What Matters Who Writes?
What Matters Who Responds?
Issues of Ownership in the Writing Classroom


This text, originally the keynote address given by Andrea Lunsford to the NCTE conference at Colgate University in August 1995, questions our assumptions about ownership of text. Who owns a text? And why do we believe in this relationship between text and author? Raising this issue introduces ontologically charged questions: just who writes  the text in question? Lunsford, in her work with Lisa Ede, has proposed that there is no single, originary "genius" of authorship. Rather, the text is socially constructed, a product of discourse, and no one single individual can claim to own that text.

This postmodern view, when juxtaposed with our romantic notions of individual ownership, reveals the history of copyright. Notions of ownership arose simultaneously with the need to protect intellectual property. As the rights of the individual producer outweigh those of the reader in our litigious society, how can the rights of the reader be reasserted? Although this hypertext retains the use of an "I" that can be associated with the voice of "Andrea Lunsford," three other voices have joined in the creation of this text, while maintaining some conventions of solitary authorship. Who owns this  text?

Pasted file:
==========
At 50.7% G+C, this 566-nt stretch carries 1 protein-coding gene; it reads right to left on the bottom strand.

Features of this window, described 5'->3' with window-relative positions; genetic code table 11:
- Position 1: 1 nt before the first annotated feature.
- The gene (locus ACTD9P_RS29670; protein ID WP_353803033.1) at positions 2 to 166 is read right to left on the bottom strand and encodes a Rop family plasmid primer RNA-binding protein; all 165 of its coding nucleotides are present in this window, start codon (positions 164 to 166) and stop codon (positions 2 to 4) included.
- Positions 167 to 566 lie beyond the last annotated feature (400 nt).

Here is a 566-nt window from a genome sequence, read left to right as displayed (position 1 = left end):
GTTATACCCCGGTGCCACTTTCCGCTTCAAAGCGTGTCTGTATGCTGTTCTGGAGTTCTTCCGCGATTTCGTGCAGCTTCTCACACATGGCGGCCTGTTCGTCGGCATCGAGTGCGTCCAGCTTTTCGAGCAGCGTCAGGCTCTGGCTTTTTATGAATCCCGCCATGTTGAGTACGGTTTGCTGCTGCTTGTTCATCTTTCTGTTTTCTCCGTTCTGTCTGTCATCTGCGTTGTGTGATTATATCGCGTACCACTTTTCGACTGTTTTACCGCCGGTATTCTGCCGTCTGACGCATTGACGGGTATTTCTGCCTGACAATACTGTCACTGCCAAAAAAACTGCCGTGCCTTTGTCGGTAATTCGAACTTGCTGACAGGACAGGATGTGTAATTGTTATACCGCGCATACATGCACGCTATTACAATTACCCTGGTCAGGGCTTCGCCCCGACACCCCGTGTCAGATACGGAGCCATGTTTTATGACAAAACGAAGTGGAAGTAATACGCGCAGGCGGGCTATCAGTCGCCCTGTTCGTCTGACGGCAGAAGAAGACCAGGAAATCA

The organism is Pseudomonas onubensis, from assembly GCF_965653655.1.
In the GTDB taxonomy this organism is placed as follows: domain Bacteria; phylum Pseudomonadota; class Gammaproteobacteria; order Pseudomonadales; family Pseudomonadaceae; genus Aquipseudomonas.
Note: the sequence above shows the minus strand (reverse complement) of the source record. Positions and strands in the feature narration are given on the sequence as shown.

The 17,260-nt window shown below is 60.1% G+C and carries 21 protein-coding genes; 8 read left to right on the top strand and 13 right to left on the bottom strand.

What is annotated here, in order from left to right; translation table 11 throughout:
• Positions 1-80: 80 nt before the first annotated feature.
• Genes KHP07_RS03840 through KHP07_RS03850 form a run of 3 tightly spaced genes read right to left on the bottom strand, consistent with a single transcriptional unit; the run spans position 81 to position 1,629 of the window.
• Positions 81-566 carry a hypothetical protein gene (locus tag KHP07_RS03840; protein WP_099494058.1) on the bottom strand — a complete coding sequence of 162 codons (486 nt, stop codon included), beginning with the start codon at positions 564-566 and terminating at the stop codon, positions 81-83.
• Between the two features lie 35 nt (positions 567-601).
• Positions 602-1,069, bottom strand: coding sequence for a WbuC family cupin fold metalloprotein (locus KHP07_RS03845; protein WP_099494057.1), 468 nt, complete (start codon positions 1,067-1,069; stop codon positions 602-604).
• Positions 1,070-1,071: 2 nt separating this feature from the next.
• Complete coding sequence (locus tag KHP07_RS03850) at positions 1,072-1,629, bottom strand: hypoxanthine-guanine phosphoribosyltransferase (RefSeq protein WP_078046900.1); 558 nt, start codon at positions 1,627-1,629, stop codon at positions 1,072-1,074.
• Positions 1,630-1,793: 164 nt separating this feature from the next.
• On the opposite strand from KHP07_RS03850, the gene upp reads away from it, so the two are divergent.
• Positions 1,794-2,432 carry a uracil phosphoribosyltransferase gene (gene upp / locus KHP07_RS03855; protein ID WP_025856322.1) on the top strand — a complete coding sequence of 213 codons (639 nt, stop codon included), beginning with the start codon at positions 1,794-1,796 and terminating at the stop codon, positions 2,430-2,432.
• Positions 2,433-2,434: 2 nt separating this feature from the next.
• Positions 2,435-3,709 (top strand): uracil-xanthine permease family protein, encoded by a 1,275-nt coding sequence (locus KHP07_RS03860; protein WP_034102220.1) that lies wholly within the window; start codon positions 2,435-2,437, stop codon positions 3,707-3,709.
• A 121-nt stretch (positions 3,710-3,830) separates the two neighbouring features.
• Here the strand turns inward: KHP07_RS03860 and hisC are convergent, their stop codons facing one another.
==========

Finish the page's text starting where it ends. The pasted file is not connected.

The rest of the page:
Author Bios

Andrea A. Lunsford is a distinguished professor and Vice Chair for Rhetoric and Composition at The Ohio State University. She was the past Chair for the Conference on College Composition and Communication and is currently a member of the MLA Executive Council. Her most recent publication is an edited volume Reclaiming Rhetorica,  published in 1995 by the University of P ittsburg Press. She teaches both undergraduate and graduate courses on the history of writing as a technology and has a long-standing interest in electronic literacies.

Rebecca Rickly is an Assistant Professor at Texas Tech University, an active member of Rhetnet, the Alliance for Computers and Writing (ACW), and the Instructional Technology Committee of NCTE.

Michael J. Salvo is currently a graduate student at Texas Tech University in the Technical Communication and Rhetoric Concentration in the English Department; he is primarily interested in CMP (Computer Mediated Pedagogy).

Susan West is currently finishing her dissertation,From Owning to Owning Up: 'Authorial' Rights and Rhetorical Responsibilities,  at The Ohio State University under the direction of Andrea Lunsford.

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